NEW YORK (Reuters Health) - Women who gain too much weight during pregnancy might raise their child’s future risk of becoming overweight, a new study suggests.
Looking at data from more than 10,000 mother-child pairs, researchers at the University of Pennsylvania found that children whose mothers gained more than the recommended amount of weight during pregnancy were 48 percent more likely than other children to be overweight at age 7.
In the U.S., the Institute of Medicine (IOM) recommends that normal-weight women gain 25 to 35 pounds during pregnancy. Women who were overweight before becoming pregnant are encouraged to gain a little less — 15 to 25 pounds — while underweight women should put on 28 to 40 pounds.
The new findings suggest that exceeding those recommendations may raise a child’s own odds of excessive weight gain in the future.
“Based on these results, encouraging healthy eating and aerobic physical activity for pregnant women to help meet the IOM guidelines may help curtail the childhood obesity epidemic,” said lead researcher Dr. Brian Wrotniak, a postdoctoral fellow at the Children’s Hospital of Philadelphia.
However, pregnancy pounds are not the whole story.
Wrotniak and his colleagues found that 7-year-olds born to women who were obese but met the IOM guidelines were still more likely to be overweight than their peers whose mothers were normal-weight but gained too much during pregnancy.
So maintaining a healthy weight before and between pregnancies should also be a goal, Wrotniak noted.
He and his colleagues report their findings in the American Journal of Clinical Nutrition.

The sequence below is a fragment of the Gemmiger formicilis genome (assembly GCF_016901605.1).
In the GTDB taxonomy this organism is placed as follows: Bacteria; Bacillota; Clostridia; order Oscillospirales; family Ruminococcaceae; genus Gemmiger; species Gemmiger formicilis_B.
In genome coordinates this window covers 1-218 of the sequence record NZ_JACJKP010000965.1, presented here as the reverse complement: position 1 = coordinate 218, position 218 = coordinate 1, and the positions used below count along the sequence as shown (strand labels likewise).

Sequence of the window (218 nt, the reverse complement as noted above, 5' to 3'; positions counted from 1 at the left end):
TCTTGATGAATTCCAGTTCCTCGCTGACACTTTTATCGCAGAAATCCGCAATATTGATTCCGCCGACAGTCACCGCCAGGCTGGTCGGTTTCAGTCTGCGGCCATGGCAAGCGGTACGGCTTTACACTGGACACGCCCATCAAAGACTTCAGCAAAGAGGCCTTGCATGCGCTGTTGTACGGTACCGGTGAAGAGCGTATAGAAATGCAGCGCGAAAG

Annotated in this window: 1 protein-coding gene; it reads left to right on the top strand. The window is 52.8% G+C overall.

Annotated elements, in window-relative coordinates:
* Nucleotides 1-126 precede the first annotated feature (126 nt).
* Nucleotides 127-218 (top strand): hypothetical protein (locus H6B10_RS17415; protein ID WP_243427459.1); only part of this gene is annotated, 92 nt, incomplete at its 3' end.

The results are based on data from 10,266 U.S. women who gave birth between 1959 and 1965 and were part of a study looking at risk factors for cerebral palsy. As part of that project, the women gave information on their pre-pregnancy weight and had their weight measured at the time of delivery.
Their children were then followed until the age of 7.
Overall, Wrotniak’s team found, a child’s odds of being overweight at age 7 climbed by 3 percent for every kilogram — or roughly 2 pounds — his or her mother had gained during pregnancy.
The researchers speculate that excessive weight gain in pregnancy may affect fetal development in a way that raises the long-term risk of childhood obesity.
For example, Wrotniak explained, there is evidence that excess pounds and high blood sugar levels in expectant mothers may overstimulate fetal pancreatic cells, which produce the hormone insulin. Insulin promotes growth, and high levels can increase birthweight and, later in life, contribute to blood-sugar control problems and obesity.
However, Wrotniak stressed, even if such fetal “programming” does take place, it does not lessen the importance of children’s diets and exercise levels in maintaining a healthy weight.
SOURCE: American Journal of Clinical Nutrition, June 2008.